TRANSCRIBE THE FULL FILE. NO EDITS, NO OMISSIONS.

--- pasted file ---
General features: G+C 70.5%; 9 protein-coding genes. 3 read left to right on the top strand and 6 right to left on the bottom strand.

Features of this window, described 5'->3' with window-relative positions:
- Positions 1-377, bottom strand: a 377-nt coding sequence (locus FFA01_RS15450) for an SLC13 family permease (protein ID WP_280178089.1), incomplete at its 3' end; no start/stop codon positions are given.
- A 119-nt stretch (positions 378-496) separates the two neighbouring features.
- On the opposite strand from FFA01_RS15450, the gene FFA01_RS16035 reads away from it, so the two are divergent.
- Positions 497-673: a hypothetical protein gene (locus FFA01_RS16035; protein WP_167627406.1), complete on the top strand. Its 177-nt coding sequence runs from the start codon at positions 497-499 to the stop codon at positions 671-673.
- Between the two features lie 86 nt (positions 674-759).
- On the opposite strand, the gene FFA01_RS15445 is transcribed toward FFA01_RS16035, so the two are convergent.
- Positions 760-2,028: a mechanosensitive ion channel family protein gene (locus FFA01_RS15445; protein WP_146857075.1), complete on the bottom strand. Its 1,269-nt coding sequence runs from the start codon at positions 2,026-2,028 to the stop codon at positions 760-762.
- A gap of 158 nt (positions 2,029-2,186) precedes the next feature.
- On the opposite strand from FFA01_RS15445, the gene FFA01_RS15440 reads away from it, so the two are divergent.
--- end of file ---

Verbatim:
General features: G+C 70.5%; 9 protein-coding genes. 3 read left to right on the top strand and 6 right to left on the bottom strand.

Features of this window, described 5'->3' with window-relative positions:
- Positions 1-377, bottom strand: a 377-nt coding sequence (locus FFA01_RS15450) for an SLC13 family permease (protein ID WP_280178089.1), incomplete at its 3' end; no start/stop codon positions are given.
- A 119-nt stretch (positions 378-496) separates the two neighbouring features.
- On the opposite strand from FFA01_RS15450, the gene FFA01_RS16035 reads away from it, so the two are divergent.
- Positions 497-673: a hypothetical protein gene (locus FFA01_RS16035; protein WP_167627406.1), complete on the top strand. Its 177-nt coding sequence runs from the start codon at positions 497-499 to the stop codon at positions 671-673.
- Between the two features lie 86 nt (positions 674-759).
- On the opposite strand, the gene FFA01_RS15445 is transcribed toward FFA01_RS16035, so the two are convergent.
- Positions 760-2,028: a mechanosensitive ion channel family protein gene (locus FFA01_RS15445; protein WP_146857075.1), complete on the bottom strand. Its 1,269-nt coding sequence runs from the start codon at positions 2,026-2,028 to the stop codon at positions 760-762.
- A gap of 158 nt (positions 2,029-2,186) precedes the next feature.
- On the opposite strand from FFA01_RS15445, the gene FFA01_RS15440 reads away from it, so the two are divergent.